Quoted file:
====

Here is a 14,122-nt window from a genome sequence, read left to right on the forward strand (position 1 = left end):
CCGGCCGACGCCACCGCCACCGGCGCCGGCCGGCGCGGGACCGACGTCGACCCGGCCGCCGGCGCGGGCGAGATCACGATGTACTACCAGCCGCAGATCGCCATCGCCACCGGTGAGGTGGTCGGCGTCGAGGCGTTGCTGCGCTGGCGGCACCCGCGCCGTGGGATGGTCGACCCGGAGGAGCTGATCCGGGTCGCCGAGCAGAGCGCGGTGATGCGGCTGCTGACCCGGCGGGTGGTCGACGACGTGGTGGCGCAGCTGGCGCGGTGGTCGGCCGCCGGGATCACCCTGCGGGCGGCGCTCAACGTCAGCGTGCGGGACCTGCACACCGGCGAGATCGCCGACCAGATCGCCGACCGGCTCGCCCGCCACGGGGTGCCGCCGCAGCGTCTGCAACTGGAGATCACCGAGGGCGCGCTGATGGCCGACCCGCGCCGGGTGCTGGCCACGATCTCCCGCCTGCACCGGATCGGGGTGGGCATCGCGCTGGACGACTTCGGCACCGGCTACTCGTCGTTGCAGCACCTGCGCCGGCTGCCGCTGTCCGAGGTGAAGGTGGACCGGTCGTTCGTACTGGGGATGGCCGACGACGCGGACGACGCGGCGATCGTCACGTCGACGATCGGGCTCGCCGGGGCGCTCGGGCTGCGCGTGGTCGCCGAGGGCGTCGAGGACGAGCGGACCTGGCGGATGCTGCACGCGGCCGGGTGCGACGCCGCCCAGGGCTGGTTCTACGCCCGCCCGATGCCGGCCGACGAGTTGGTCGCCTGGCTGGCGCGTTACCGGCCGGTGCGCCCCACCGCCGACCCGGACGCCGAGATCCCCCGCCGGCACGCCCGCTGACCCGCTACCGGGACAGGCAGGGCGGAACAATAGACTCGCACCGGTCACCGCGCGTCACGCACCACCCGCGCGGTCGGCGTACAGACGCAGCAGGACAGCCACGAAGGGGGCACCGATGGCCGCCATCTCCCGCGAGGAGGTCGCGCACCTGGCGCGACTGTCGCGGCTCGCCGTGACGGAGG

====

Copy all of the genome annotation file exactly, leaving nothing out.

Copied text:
Here is a 14,122-nt window from a genome sequence, read left to right on the forward strand (position 1 = left end):
CCGGCCGACGCCACCGCCACCGGCGCCGGCCGGCGCGGGACCGACGTCGACCCGGCCGCCGGCGCGGGCGAGATCACGATGTACTACCAGCCGCAGATCGCCATCGCCACCGGTGAGGTGGTCGGCGTCGAGGCGTTGCTGCGCTGGCGGCACCCGCGCCGTGGGATGGTCGACCCGGAGGAGCTGATCCGGGTCGCCGAGCAGAGCGCGGTGATGCGGCTGCTGACCCGGCGGGTGGTCGACGACGTGGTGGCGCAGCTGGCGCGGTGGTCGGCCGCCGGGATCACCCTGCGGGCGGCGCTCAACGTCAGCGTGCGGGACCTGCACACCGGCGAGATCGCCGACCAGATCGCCGACCGGCTCGCCCGCCACGGGGTGCCGCCGCAGCGTCTGCAACTGGAGATCACCGAGGGCGCGCTGATGGCCGACCCGCGCCGGGTGCTGGCCACGATCTCCCGCCTGCACCGGATCGGGGTGGGCATCGCGCTGGACGACTTCGGCACCGGCTACTCGTCGTTGCAGCACCTGCGCCGGCTGCCGCTGTCCGAGGTGAAGGTGGACCGGTCGTTCGTACTGGGGATGGCCGACGACGCGGACGACGCGGCGATCGTCACGTCGACGATCGGGCTCGCCGGGGCGCTCGGGCTGCGCGTGGTCGCCGAGGGCGTCGAGGACGAGCGGACCTGGCGGATGCTGCACGCGGCCGGGTGCGACGCCGCCCAGGGCTGGTTCTACGCCCGCCCGATGCCGGCCGACGAGTTGGTCGCCTGGCTGGCGCGTTACCGGCCGGTGCGCCCCACCGCCGACCCGGACGCCGAGATCCCCCGCCGGCACGCCCGCTGACCCGCTACCGGGACAGGCAGGGCGGAACAATAGACTCGCACCGGTCACCGCGCGTCACGCACCACCCGCGCGGTCGGCGTACAGACGCAGCAGGACAGCCACGAAGGGGGCACCGATGGCCGCCATCTCCCGCGAGGAGGTCGCGCACCTGGCGCGACTGTCGCGGCTCGCCGTGACGGAGG